Star Wars was a fine film that didn’t need any sequels. It wrapped everything up in a neat package with a very satisfying ending. That is what Wormwood did too. It is the kind of story that needs to stand as a single thought-provoking work that stays with you and keeps you thinking long after you have read it.
The strange thing about this third volume is that it retells the same story as volume one but with much less sex, violence and originality. This is like the parent friendly directors cut with all the swearing bleeped out. Pope Jacko pops up to wreak havoc, Danny’s relationship is placed in jeopardy and the glaring holes in the fabric of organised religion are pointed out to the reader. We have had all this before.
Things are slightly different and there are some interesting advances in our characters’ lives but the same message that the first story trumpeted is still the same. To quote that fantastic 80’s film Bill and Ted, “Be excellent to each other.” That’s all that needs to be said and talking three volumes to do it isn’t necessary.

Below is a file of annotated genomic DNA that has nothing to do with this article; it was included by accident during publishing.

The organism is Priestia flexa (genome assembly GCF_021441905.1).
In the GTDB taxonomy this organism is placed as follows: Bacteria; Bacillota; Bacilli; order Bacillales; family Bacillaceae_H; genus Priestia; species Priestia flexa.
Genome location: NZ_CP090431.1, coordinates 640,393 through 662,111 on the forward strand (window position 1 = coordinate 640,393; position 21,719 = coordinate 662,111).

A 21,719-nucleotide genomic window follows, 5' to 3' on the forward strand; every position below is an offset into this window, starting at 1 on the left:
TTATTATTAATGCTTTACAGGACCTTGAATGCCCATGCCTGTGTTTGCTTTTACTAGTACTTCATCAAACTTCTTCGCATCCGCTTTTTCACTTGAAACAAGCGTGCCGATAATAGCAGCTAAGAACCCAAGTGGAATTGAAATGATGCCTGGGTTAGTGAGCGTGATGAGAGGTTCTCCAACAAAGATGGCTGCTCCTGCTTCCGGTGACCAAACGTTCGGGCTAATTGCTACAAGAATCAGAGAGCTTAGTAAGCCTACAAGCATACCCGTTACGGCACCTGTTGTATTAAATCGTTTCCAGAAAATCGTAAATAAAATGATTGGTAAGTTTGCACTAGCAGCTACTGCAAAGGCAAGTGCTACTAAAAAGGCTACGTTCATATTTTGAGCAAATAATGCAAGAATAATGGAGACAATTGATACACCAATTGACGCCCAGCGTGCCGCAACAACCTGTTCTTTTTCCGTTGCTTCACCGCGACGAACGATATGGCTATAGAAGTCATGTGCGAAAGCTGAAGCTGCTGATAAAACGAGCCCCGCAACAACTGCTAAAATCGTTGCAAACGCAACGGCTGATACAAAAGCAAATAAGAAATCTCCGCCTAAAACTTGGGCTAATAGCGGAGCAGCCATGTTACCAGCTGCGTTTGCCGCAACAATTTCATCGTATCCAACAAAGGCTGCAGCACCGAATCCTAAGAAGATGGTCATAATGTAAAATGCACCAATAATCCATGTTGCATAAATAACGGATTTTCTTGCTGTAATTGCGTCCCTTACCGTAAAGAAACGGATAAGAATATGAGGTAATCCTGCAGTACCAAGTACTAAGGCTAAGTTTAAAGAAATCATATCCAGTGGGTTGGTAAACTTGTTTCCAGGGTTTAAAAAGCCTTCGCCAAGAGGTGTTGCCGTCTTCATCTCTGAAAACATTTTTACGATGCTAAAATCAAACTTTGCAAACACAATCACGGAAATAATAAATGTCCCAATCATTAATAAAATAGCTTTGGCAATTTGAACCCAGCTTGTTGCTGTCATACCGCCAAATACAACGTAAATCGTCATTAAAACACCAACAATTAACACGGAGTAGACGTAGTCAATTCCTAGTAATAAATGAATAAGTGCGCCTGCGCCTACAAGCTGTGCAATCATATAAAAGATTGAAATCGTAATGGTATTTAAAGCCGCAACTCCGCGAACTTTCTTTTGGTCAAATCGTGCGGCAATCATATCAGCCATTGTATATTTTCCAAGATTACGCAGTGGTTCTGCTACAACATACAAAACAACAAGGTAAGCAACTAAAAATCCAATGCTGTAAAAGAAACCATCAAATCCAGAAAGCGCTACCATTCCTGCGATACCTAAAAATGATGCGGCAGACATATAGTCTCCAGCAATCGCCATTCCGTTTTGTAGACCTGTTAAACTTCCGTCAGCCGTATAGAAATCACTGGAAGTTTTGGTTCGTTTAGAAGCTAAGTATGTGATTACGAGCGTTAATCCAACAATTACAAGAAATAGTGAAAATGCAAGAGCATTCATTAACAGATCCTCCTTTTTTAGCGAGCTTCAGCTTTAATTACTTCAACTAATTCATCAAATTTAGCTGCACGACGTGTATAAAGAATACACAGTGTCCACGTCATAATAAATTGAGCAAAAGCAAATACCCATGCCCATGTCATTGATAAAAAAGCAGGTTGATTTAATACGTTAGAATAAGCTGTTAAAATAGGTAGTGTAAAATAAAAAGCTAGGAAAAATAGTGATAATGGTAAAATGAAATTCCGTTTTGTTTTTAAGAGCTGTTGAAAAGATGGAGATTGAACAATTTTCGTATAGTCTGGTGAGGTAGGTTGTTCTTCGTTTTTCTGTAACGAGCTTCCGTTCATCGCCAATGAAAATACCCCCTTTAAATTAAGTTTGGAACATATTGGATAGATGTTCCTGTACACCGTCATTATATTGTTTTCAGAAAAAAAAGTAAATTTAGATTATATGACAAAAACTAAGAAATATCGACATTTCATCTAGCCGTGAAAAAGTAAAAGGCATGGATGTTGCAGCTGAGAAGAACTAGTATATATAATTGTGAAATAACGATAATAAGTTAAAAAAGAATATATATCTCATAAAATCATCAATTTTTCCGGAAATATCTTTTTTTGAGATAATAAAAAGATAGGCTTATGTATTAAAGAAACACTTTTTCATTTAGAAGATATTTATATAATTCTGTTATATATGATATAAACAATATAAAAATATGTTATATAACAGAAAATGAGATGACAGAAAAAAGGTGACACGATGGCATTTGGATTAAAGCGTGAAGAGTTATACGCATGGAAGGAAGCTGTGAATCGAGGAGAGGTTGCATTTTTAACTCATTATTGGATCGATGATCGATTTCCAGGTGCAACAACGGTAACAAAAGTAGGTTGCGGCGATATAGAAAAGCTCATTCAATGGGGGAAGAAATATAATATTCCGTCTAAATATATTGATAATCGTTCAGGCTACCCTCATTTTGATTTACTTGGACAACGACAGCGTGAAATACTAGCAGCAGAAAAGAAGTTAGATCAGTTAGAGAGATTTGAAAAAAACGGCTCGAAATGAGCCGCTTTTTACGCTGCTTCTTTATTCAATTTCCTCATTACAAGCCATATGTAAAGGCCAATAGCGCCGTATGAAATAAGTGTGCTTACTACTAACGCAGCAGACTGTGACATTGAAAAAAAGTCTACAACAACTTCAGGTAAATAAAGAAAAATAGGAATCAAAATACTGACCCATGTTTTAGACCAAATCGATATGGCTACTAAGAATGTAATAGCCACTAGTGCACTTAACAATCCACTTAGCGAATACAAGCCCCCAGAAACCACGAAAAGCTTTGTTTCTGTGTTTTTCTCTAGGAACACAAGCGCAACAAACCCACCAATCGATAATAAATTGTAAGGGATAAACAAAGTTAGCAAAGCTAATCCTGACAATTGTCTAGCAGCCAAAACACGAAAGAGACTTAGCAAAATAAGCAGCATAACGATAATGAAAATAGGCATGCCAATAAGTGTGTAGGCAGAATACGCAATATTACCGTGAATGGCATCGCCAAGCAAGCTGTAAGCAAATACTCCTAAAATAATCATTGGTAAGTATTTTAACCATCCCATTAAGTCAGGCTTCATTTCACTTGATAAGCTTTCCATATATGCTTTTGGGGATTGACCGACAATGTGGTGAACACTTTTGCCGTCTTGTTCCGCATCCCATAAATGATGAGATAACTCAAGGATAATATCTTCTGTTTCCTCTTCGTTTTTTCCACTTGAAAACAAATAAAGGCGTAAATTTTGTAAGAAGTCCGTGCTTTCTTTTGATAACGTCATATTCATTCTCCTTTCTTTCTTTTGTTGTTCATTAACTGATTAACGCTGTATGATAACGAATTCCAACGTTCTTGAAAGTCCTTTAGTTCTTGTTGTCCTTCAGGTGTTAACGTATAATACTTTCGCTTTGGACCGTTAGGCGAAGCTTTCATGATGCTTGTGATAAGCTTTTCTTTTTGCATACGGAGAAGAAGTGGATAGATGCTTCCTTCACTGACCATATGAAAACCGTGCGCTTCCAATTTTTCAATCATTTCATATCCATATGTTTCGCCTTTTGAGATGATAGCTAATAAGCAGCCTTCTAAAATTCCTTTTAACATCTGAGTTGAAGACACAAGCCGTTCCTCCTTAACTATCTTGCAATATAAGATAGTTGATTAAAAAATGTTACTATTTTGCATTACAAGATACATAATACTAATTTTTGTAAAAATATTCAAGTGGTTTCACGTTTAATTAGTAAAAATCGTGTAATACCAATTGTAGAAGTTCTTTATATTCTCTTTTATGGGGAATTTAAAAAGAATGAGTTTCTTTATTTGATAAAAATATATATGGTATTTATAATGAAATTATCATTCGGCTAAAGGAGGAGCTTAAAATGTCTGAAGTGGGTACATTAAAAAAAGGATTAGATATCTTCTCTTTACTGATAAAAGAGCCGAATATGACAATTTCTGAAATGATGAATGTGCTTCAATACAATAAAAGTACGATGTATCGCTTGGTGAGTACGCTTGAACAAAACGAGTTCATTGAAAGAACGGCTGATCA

The art is pretty spectacular. A lot of time and effort has been put into each panel and the rich colours are a joy to look at. Great use of lighting and shadows make this a very cinematic work to view. It is a shame that the dialogue does all of the talking and this is such a wordy book. This feels more like a pub conversation or maybe a party political broadcast, as no matter how great the art, it doesn’t change or enhance the message. Because there is so much colour and shadowing the faces can sometimes look soft and occasionally give that rotoscoped look as featured in the film Through a Scanner Darkly.
Whilst it is a pleasure to read anything by Garth Ennis you have to wonder why he is staying in his comfort zone and reworking existing titles as opposed to innovating and creating new storylines. A Thumbs Up, but not for much longer.
Tomorrow: Y: The Last Man – Volume 1 – Unmanned – Brain K. Vaughn